Madison County lands on "Judicial Hellholes" list; Cook off list for 2nd consecutive year

The Cook County Record Dec. 17, 2015, 2:38pm

For the second consecutive year, Cook County was not listed on the American Tort Reform Association’s annual registry of the country’s worst “Judicial Hellholes.” However, downstate Madison County, thanks in large part to what the group calls an asbestos “rocket docket,” was again subjected to a torching this year, as ATRA released its annual report.

Survey says Cook, Madison counties, state of Illinois, rank among worst environments for lawsuits in country

Jonathan Bilyk Sep. 10, 2015, 4:46pm

The courts of Cook and Madison counties, as well as the state of Illinois, have again ranked very poorly in the eyes of business leaders, a survey says, hampering the state’s economic growth, reducing the state’s tax haul, and making it more difficult to pay Illinois’ bills and provide needed public services, according to Ill. Gov. Bruce Rauner and representatives of the nation's largest business association.

Illinois work comp reform proposals center on call for causation standards

Amanda Robert May 13, 2015, 10:06am

Denison

ITLA: Rauner showing signs of being a bully

The Cook County Record Apr. 8, 2015, 3:48pm

To the Editor:Illinois had another governor not so long ago who showed pure contempt for the institutions of government and who vilified others to try and get his way. Is history repeating itself with a new governor skirting the rule of law and condemning our democratic system of checks and balances by castigating anybody not toeing his line?Gov. Bruce Rauner has attacked public employees, the organizations

Rauner wants ban on trial lawyer donations to judges, merit-based judicial selection system

Bethany Krajelis Feb. 4, 2015, 7:31pm

Rauner

ICJL criticizes ITLA ad campaign as push against potential tort reform

Heather Isringhausen Gvillo Feb. 3, 2015, 4:31pm

MurnaneThe Illinois Civil Justice League believes an advertising campaign the Illinois Trial Lawyers Association recently launched is an attempt to push back against talk of tort reform in the state capitol.In a news release issued Thursday, the ICJL said the campaign– which includes a paid ad on Capitol Fax blog, as well as social media and other outreach efforts– aims to “protect open access to Illinois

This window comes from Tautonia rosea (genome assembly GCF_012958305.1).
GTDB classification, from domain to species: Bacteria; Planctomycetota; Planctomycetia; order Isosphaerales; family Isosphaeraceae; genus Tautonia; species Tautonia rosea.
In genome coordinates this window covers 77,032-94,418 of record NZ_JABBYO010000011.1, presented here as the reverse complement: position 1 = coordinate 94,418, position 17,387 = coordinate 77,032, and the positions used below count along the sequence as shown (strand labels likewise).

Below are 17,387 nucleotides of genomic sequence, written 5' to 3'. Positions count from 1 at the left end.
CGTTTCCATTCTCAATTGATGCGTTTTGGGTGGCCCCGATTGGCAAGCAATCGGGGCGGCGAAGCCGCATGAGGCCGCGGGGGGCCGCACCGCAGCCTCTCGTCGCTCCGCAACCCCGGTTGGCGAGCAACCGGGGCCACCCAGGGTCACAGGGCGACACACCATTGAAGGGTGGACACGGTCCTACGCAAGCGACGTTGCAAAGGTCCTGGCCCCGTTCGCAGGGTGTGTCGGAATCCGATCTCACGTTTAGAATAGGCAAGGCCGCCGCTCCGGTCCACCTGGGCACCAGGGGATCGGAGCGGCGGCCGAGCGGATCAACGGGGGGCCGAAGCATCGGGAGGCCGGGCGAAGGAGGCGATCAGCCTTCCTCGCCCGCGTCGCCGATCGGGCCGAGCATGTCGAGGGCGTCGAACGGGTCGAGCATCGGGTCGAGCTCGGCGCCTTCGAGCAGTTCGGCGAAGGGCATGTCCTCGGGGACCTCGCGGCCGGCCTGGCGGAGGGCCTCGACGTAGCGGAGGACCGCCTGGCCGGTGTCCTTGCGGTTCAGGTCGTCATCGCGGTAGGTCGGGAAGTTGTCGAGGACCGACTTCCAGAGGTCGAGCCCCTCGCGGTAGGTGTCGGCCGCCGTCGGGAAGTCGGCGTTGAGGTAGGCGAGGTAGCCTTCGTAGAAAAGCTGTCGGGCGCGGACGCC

ITLA: The big money campaign to deny taxpayers’ constitutional right to seek justice from our courts

John D. Cooney Jan. 14, 2015, 8:00am

Recent headlines depict just a few examples of American citizens unknowingly put in harm’s way, seriously injured or killed due to defective products and unsafe food: “Death toll from GM ignition switches rises to 42,” “Takata airbag victims looked like they had been shot or stabbed,” and “Packaged caramel apples linked to five deaths, CDC says.”

WSJ editorial knocks Quinn’s ‘stocking stuffers’ to ITLA; Outgoing governor signs two controversial, legal-related bills into law

Ann Knef Dec. 23, 2014, 11:21am

QuinnLabeling him “America’s worst governor,” the Wall Street Journal notes in a Dec. 22 editorial that Pat Quinn in his final days as chief executive enacted two laws that are “stocking stuffers” for the Illinois Trial Lawyers Association.Quinn on Friday signed into law legislation, Senate Bill 3075, that will reduce the number of jurors hearing civil cases from 12 to six and increase juror pay to

Cook County left out of ATRA's "Judicial Hellhole" report for first time since 2004

Bethany Krajelis and John O'Brien Dec. 16, 2014, 11:11am

For the first time in a decade, Cook County is not mentioned in the American Tort Reform Association's annual "Judicial Hellholes" report.

House OKs proposal to reduce number of jurors in civil cases from 12 to six, hike daily pay

Ann Knef Dec. 3, 2014, 3:20pm

KellyThe Illinois House on Tuesday approved a measure that would reduce the number of jurors hearing civil cases from 12 to six.The proposal, an amendment to SB3075, passed along party lines 67-46-2 in a Democratically-controlled chamber. If approved by the Senate and the governor, it would go into effect June 1, 2015."It is a bad bill," Rep. Ron Sandack, R-Downers Grove, said during floor debate.

Madison and St. Clair counties rank No. 5 on ATRA's judicial hellhole list; Cook County leads watch list

Bethany Krajelis Dec. 17, 2013, 8:30am

Akin